Identity Theft More Likely for Expats

Is Identity Theft More Likely for Expats?

Last updated on June 18, 2019 Comments: 0
Summary: Expats face a challenge of change in a new country while unwillingly opening themselves to being victims of identity theft. It’s easy to be a victim and continues to be a good idea to keep on top of your sensitive information even while learning new cultures and laws of your new foreign home. By paying attention to even the slightest detail when accessing your personal information, you can lessen your chances of falling victim to identity theft.

In this article

Why are Expacts Victims of Identity Theft?

For expats, being an identity theft victim could be easier than imagined. Something as simple as buying toiletries online with an unfamiliar retailer, can mean the difference between being a victim or not.

Your information is now used electronically more often than when you were in your home country and therefore requires more steps to keep you well protected.

So as an expat, how can you avoid being a victim of identity theft?

Read on to find out how, along with tips and advice on what to do if you are a victim.

How Can Expats Avoid Becoming Victims of Identity Theft?

Protecting Offline Documents – It’s natural to think that identity theft happens only on the internet. As an expat, however, it’s important to remember to properly discard your personal files like bank statements or medical documents from your home or office. Shredding is a great way to keep your information well discarded and away from getting into the wrong hands.

Be smart with E-filing – Filing taxes while overseas can be tricky. E-filing online and electronically sending information to your tax preparer is an easy way for hackers and identity thieves to gain your information. Protect yourself and be sure to use a strong password. Once you’ve filed, remove your personal documents from your hard drive to a CD or flash drive where you can then secure it further.

IRS impersonators are always on the rise so be sure not to give your information to anyone you’re suspicious of. The IRS doesn’t ask for information on social media or via email so if you feel like something is off, chances are you’re right.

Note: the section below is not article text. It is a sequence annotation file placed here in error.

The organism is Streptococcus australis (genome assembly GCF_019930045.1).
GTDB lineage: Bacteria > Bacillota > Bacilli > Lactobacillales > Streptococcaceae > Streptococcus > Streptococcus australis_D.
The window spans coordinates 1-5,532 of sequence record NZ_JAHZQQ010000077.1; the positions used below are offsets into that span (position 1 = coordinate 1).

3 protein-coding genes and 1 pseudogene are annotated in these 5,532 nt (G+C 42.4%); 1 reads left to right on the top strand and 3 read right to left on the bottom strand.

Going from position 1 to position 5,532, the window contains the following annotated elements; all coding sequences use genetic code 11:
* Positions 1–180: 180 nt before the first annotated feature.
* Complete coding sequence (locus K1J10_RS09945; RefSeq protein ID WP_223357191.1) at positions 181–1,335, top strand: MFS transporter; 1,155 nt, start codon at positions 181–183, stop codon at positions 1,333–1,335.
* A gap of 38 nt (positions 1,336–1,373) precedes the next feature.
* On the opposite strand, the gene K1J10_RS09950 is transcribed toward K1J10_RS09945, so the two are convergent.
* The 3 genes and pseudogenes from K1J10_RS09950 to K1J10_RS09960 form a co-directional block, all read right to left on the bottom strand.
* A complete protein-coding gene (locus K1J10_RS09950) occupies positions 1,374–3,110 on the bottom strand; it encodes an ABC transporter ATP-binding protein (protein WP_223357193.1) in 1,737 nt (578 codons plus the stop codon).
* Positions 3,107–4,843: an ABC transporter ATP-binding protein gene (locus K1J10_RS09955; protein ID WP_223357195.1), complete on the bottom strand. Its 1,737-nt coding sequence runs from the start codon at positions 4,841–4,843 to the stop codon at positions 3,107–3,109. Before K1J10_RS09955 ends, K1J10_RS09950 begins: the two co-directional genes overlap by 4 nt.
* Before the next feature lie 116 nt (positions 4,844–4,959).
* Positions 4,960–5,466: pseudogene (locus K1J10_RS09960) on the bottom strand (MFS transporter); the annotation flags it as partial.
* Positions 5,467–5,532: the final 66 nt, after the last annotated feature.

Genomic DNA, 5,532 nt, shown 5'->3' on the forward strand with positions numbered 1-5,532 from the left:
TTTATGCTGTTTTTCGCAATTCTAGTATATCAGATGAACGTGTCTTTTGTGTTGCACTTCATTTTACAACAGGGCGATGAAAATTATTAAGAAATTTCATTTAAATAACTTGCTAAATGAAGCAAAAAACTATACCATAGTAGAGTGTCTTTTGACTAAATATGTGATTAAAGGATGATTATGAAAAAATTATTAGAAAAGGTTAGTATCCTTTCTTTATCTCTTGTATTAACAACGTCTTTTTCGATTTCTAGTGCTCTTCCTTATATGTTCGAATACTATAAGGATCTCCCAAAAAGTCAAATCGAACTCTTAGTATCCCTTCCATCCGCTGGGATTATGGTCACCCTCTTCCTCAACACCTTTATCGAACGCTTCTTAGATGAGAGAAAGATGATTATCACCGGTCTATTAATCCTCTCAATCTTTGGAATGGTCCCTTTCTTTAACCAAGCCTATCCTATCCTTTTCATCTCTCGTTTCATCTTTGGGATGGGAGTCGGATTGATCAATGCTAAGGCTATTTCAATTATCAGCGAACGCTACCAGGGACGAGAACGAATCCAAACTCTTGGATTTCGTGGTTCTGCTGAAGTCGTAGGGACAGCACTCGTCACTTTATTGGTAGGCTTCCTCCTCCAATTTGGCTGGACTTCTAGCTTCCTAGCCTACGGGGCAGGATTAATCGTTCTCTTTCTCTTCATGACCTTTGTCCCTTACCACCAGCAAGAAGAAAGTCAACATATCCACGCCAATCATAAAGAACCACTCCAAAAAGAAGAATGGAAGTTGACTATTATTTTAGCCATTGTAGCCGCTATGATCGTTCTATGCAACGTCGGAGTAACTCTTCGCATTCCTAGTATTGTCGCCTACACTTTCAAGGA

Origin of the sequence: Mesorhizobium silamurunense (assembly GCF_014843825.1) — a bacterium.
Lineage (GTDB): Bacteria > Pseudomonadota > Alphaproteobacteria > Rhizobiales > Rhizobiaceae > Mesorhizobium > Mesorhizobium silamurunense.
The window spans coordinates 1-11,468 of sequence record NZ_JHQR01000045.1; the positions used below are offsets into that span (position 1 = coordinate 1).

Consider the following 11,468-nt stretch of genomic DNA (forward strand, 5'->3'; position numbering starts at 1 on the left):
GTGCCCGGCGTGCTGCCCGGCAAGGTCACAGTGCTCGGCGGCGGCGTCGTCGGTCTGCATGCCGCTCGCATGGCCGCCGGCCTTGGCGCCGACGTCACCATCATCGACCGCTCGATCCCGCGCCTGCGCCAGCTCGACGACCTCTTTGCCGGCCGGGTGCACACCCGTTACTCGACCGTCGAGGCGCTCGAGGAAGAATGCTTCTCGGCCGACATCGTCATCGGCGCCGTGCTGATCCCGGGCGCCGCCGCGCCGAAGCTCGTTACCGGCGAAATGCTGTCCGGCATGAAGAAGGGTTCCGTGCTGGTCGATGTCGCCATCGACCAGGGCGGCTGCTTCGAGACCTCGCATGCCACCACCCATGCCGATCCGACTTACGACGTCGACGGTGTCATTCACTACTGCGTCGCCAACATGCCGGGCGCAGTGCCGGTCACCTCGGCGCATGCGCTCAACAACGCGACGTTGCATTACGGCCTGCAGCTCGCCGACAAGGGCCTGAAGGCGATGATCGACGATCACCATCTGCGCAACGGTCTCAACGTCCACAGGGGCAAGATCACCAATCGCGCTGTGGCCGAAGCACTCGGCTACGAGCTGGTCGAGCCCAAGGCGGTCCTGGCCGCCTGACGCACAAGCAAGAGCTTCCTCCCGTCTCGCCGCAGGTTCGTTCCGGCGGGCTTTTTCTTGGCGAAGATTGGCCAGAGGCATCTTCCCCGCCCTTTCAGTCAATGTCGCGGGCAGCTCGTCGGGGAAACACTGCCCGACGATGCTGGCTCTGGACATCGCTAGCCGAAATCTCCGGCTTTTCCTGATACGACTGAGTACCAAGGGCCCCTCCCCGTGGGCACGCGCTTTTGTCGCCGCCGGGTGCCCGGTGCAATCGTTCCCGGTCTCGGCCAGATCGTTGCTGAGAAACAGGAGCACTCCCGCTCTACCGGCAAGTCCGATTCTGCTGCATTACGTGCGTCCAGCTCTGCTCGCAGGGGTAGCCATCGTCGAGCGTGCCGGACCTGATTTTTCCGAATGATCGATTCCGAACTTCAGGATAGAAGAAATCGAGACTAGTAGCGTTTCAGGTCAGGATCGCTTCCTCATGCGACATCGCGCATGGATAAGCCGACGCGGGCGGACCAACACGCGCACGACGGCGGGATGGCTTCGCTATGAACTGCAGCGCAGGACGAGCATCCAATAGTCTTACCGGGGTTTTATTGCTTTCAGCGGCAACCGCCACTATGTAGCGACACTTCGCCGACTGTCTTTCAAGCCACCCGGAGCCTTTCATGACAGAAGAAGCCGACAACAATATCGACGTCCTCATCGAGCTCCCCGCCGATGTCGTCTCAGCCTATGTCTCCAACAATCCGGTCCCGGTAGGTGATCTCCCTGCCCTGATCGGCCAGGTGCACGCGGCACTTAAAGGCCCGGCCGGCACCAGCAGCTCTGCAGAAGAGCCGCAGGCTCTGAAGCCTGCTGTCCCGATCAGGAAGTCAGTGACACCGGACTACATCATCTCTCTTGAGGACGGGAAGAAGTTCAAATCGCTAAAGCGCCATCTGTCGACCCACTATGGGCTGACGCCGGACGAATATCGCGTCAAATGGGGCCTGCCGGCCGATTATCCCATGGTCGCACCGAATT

Analyze your credit report regularly – There are many services that offer free access to your credit report. Take advantage of those and keep track on your credit activity. Staying regularly updated with your credit activity is an effective way to prevent suspicious activity.

Be Smart about Storing Information- Storing cards and money in the same place can be convenient when you need to get up and going day to day. It can also be harmful because if your hiding place becomes compromised, your identity is at high risk to being the same. Separate where you store your sensitive information to lessen your chances of being a victim.

Protect your Online Presence – There is a rising number in cases of security breaches and privacy hacks. So keeping your online presence protected and safe requires a few extra steps to be completely secure. Some of the ways to do so could be getting end to end encryption for email security. Requiring two-factor authentication for financial and social media accounts. Subscribing to an identity theft service provider to keep you aware of your personal information.

What Can You Do if You Are the Victim of Identity Theft?

If you find you are an identity theft victim, there are plenty of steps you can take. First and foremost, contact your financial institutions to inform them of your identity crisis and file a report with your local police. Place a freeze on your credit and accounts to prevent fraudsters from opening further accounts and if you are opening a new account, change your password constantly.

Stay on top of your sensitive information moving forward and be sure to have an extra layer of protection to save you the trouble for next time.

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